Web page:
Strange Conditions

Write a story about a person with a rare syndrome or disease, such as Foreign Accent Syndrome, but make it a fantasy piece. Make it surreal and beautiful, even if the condition is sad.

Foreign Accent Syndrome

Meg Pokrass

At the dog park, I saw her walking her mother’s Yorkie. I hadn’t seen her in over a year. I had always admired her eyebrows, simple even roads on her face. Her lips turned down, even when we were kids, waiting for lemons.
She told me about her foreign accent, and not sleeping for three years. These things add up, leave their mark, she said, in an accent that sounded like fake British.
Everyone knew the head injury from the car accident nearly killed her. She’d been thrown — they found her nearby. There was a name for what she had. She said the neurologist explained it so well, Foreign Accent Syndrome. Most people thought she was a bitch as soon as she said hello.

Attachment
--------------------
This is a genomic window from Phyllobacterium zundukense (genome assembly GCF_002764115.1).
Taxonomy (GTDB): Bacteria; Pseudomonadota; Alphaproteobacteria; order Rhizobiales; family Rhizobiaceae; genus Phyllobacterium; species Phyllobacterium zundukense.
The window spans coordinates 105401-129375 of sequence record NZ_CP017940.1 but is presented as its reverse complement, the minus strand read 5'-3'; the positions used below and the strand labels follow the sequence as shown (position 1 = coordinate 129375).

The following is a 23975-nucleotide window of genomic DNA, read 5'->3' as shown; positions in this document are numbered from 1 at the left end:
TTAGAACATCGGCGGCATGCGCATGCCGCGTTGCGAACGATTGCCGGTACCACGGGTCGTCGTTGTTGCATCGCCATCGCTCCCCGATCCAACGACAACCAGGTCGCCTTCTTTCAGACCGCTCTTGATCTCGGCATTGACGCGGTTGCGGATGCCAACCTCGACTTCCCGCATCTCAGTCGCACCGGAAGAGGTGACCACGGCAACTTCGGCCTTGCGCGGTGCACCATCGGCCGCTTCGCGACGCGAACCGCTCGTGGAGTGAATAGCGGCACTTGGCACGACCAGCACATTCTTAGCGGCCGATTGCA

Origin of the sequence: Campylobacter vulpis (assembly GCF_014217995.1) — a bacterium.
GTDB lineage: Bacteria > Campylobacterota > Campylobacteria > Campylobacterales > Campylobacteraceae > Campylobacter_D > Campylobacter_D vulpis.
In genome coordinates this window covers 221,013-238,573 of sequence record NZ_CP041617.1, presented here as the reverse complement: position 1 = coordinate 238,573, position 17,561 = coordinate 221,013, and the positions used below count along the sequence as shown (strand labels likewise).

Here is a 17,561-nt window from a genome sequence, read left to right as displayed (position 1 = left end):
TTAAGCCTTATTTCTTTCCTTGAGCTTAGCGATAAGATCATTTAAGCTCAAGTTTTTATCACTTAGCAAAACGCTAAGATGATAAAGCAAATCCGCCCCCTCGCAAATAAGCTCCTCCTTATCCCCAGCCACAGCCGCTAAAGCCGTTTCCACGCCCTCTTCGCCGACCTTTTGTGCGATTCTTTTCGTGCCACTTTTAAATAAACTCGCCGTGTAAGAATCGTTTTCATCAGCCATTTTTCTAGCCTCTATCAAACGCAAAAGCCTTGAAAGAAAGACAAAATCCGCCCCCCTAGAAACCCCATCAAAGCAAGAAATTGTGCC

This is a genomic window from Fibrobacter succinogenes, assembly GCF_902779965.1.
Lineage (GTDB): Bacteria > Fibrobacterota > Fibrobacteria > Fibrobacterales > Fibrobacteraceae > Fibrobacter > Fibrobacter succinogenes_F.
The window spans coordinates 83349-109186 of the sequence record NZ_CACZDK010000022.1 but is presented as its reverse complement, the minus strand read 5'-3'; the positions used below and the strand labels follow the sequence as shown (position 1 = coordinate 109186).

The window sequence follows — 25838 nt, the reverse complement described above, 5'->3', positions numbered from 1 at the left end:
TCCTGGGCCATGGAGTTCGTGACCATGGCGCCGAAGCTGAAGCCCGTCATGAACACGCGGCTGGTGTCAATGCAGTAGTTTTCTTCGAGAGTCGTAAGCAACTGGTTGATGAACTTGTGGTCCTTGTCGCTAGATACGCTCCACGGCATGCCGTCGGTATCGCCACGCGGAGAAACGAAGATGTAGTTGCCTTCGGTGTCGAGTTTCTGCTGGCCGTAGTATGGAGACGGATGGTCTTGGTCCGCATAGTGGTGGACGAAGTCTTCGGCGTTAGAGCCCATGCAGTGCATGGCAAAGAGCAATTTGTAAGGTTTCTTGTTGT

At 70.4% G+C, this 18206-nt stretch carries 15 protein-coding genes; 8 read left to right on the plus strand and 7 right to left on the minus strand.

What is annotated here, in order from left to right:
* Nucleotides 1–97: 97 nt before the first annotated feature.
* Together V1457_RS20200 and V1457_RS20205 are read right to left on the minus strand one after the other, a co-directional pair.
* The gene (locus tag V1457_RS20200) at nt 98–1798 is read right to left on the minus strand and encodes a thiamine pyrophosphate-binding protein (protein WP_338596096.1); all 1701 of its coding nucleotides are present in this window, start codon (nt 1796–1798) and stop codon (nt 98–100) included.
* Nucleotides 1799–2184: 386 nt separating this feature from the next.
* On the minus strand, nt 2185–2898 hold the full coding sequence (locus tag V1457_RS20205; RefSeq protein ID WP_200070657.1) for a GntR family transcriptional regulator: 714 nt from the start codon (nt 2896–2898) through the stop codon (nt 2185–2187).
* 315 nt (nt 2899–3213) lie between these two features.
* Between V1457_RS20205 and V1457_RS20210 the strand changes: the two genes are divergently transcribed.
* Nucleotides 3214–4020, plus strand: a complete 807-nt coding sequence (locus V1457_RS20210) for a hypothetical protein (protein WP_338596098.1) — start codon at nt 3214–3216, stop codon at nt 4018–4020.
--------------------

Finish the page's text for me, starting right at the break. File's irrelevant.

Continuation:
Would you like to come over later and hang out? I asked. I had nothing planned.
She seemed pleased, wrote down my phone number and address.
I’m not very modern, I’m afraid, she said.
Her fancy sounding accent whizzed overhead like a dragonfly — harmless, colorful. When she smiled, her lips changed direction, charged up her cheeks.
Later, she arrived on her brother’s old moped wearing wasabi green clogs and a backpack carrying all she couldn’t hold: Slippers, backgammon board, tea bags, a dainty spoon for stir.
I never lose, I told her after the first game. She cried. I made tea with honey, she put on her slippers. I put on mine.